By Marissa Perlman

SACRAMENTO (CBS13) — Rumors of “homeless dumping” in Sacramento have been talked about before, but now it was caught on camera.

A video is now circulating online of a Yolo County Sheriff’s deputy dropping off a transient in Sacramento County

It all started off of South River Road in Clarksburg. The Yolo County Sheriff’s Office says they got a call from a concerned neighbor about a homeless man walking in the area.

Deputies picked him up and drove 15 miles to drop him and his stuff off in Sacramento. But the video is raising concerns about why they crossed the county line in the first place.

READ: Salon Owner Fed Up With Homeless Affecting Her Business

The video starts with the homeless man, lost and confused.  He says, “I’m trying to figure out who they were, but who were they? They’re transformers right? and they played other characters?”

He is asked about why he and his bags were dropped off in a McDonald’s parking lot in downtown Sacramento. He then explains why he was in Clarksburg.

“Actually, I was over in Clarksburg, walking around, because I was trying to get a job picking grapes in the morning, but apparently I’m too ugly,” he said.

The Yolo County Sheriff’s Deputies leave, and the man is left alone, making it look like two deputies drove across the county line to dump a homeless person in downtown Sacramento. But the sheriff’s office says that’s not the case.

“I’m very concerned that we have law enforcement who are picking folks up and dropping them off in other areas,” said Noel Kammerman with Loaves and Fishes, a homeless resource organization in Sacramento.

ALSO: Gov. Gavin Newsom Signs Bills To Speed Homeless Shelters

“I don’t think that things like this happen often, but when they do, and when they’re caught on camera, it raises a lot of concerns around it,” Kammerman said.

The Yolo County Sheriff’s Office said the man made his way to a rural part of Clarksburg without any mental health services.

“There may have been some additional assessment needed to make sure that person was going to be safe whenever they were going to be dropped off,” he said.

Digging deeper, we wanted to know, by dropping off a transient in another county,  did the Yolo County Sheriff’s Office break the law? Leaders with the Sacramento County Department of Homeless Initiatives says there’s no policy in place that allows it or makes it illegal.

READ: EPA: California Homelessness Causing Poor Water Quality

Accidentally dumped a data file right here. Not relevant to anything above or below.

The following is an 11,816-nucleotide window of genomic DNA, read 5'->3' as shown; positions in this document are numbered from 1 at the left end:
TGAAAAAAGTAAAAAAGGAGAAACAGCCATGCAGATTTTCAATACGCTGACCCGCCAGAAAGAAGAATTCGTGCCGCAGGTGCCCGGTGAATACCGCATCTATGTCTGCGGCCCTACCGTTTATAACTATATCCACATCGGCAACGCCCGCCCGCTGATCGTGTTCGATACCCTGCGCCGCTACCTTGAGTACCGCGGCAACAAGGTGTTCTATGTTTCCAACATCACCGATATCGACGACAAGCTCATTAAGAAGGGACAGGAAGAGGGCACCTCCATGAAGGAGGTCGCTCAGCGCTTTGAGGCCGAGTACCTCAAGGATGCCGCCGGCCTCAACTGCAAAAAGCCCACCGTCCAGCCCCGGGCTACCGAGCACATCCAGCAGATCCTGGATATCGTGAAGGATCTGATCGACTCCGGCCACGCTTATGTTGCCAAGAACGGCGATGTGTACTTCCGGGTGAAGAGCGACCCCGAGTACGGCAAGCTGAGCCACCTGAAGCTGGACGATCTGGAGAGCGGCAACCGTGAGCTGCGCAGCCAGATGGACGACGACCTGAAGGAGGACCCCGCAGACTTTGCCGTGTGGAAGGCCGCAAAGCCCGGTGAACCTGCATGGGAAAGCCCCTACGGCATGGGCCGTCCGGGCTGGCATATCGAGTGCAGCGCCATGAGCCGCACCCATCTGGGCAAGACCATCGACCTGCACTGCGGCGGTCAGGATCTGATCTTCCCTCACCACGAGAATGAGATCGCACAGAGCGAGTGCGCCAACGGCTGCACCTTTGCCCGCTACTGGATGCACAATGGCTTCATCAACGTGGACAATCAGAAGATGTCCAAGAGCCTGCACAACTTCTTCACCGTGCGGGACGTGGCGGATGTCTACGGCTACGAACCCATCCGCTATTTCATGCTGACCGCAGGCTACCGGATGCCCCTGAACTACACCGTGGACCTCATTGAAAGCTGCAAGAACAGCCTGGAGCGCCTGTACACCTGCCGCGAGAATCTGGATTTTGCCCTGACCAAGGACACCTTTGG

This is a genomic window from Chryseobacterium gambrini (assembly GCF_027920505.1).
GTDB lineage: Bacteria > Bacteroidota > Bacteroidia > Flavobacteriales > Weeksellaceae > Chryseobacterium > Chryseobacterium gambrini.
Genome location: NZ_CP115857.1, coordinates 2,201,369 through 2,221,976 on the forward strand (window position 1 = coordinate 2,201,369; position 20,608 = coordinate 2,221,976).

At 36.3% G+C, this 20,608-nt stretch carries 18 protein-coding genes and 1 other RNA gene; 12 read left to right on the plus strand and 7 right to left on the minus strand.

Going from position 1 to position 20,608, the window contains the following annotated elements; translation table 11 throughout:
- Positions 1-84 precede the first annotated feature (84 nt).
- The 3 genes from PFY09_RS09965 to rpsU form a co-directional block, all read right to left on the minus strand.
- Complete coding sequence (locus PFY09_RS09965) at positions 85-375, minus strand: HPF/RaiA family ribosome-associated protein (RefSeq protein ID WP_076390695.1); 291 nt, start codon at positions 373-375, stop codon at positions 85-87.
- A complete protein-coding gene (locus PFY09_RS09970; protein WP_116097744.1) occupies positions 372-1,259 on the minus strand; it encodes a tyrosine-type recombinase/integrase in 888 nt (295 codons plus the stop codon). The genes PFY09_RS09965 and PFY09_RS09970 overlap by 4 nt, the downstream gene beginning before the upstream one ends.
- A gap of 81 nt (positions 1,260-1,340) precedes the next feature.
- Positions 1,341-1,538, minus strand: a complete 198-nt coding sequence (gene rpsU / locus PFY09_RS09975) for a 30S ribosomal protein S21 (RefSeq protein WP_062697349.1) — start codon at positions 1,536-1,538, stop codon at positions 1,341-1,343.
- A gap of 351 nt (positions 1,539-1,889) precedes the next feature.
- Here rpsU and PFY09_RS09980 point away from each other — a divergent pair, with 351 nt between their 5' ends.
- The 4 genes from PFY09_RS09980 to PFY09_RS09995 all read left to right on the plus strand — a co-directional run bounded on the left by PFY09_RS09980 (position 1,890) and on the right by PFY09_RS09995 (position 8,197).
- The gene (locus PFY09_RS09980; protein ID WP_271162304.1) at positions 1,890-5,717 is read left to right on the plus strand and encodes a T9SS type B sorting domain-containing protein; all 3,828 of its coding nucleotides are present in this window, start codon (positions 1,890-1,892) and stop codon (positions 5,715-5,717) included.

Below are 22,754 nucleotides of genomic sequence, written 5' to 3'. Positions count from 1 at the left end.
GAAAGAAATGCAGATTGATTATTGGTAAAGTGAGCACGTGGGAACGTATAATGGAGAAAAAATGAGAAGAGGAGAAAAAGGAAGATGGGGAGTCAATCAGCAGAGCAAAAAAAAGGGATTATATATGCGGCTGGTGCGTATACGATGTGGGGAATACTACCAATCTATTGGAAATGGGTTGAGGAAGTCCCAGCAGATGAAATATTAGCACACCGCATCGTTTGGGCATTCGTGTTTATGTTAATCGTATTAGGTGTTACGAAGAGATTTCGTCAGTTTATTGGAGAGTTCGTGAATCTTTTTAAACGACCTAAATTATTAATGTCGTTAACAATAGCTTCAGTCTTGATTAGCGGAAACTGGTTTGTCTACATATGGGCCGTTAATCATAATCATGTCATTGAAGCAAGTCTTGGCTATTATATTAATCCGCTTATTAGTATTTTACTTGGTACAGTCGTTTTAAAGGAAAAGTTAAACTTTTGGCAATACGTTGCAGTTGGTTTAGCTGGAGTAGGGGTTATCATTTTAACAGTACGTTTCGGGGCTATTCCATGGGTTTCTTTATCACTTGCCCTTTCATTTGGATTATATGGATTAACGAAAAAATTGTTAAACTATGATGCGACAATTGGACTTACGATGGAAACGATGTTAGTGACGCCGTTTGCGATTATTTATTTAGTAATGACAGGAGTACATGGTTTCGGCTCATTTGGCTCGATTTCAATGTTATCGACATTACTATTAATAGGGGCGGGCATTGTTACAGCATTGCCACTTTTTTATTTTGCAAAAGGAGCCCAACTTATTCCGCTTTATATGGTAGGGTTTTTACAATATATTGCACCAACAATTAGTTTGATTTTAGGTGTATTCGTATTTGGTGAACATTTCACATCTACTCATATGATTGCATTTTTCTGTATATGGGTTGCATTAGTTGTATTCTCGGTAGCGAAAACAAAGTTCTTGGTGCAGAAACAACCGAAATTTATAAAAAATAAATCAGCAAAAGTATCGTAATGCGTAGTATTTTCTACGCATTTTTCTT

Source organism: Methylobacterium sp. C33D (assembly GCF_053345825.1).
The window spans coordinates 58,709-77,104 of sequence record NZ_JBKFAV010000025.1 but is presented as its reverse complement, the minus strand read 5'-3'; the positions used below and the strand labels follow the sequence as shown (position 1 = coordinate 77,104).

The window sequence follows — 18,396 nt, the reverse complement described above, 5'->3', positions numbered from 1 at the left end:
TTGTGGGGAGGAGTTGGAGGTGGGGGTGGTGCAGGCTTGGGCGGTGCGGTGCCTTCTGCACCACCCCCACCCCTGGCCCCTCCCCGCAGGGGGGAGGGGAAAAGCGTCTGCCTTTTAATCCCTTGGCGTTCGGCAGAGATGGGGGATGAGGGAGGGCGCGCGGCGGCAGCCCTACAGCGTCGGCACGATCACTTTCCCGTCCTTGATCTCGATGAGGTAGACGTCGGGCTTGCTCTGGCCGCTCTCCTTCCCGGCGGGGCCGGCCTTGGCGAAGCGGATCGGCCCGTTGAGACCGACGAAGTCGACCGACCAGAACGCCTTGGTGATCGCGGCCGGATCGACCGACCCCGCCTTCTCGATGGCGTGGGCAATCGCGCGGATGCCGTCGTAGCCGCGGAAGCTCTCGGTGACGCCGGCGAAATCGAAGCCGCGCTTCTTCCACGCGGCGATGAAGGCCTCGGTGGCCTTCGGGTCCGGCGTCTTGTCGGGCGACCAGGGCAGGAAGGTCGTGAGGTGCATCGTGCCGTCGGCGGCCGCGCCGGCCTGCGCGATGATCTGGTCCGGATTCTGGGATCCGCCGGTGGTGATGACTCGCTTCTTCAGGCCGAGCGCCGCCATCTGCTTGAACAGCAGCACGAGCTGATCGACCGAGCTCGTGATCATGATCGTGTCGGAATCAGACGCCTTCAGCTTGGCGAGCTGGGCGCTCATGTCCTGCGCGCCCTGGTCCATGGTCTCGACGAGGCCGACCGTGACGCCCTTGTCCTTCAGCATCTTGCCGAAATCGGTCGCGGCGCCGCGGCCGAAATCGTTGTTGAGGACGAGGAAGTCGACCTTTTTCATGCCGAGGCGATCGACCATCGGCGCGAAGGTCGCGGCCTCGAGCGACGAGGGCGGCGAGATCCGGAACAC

Despite this, Mayor Darrell Steinberg responded to the video by writing a letter to the Yolo County Sheriff saying he’s unhappy with how the department handled this case. The letter says his office hears rumors of other jurisdictions busing people into Sacramento and follows with a laundry list of questions about how they handled the incident.

The Yolo County Sheriff’s Office said they understand how this looks, and in fact, admit they were aware of this man’s mental health challenges. They released a statement which reads in part, “providing him and his belongings with a transport into an area nearby services was determined to be the best solution at the time.”

Here is the statement in full from the Yolo County Sheriff’s Office:

Last night, shortly after 10:30pm, deputies were dispatched to a suspicious persons call in the area of South River Road, north of the town of Clarksburg. The reporting party was concerned about trespassing and possible vandalism to a nearby water pump. About an hour later deputies located the individual depicted in the photograph you provided. This man indicated he was travelling from the Midwest, had been in the Sacramento area for over a week, and was unfamiliar with the area. The area where the man was contacted is rural and void of any type of services. The subject requested a ride back to Sacramento and asked to be dropped off where he could find some food (he was offered money from the deputies but declined as he had his own).

We understand the appearance this activity had. Unfortunately, this individual inadvertently made his way into a very rural area of unincorporated Yolo County leaving him without options. The man was not found to meet the criteria for an involuntary detention due to his mental health challenges and providing him and his belongings with a transport into an area nearby services was determined to be the best solution at the time.

Lieutenant Matthew Davis
Yolo County Sheriff’s Office

Leaders with the Sacramento County Homeless Initiatives Department also released a statement saying:

“Our mission has always been and will continue to be to provide services to those that need them while they are residing in our jurisdiction. Those experiencing homelessness may come and go from both services and our jurisdiction – which they are free to do, as any other population.”

Marissa Perlman

Comments

Leave a Reply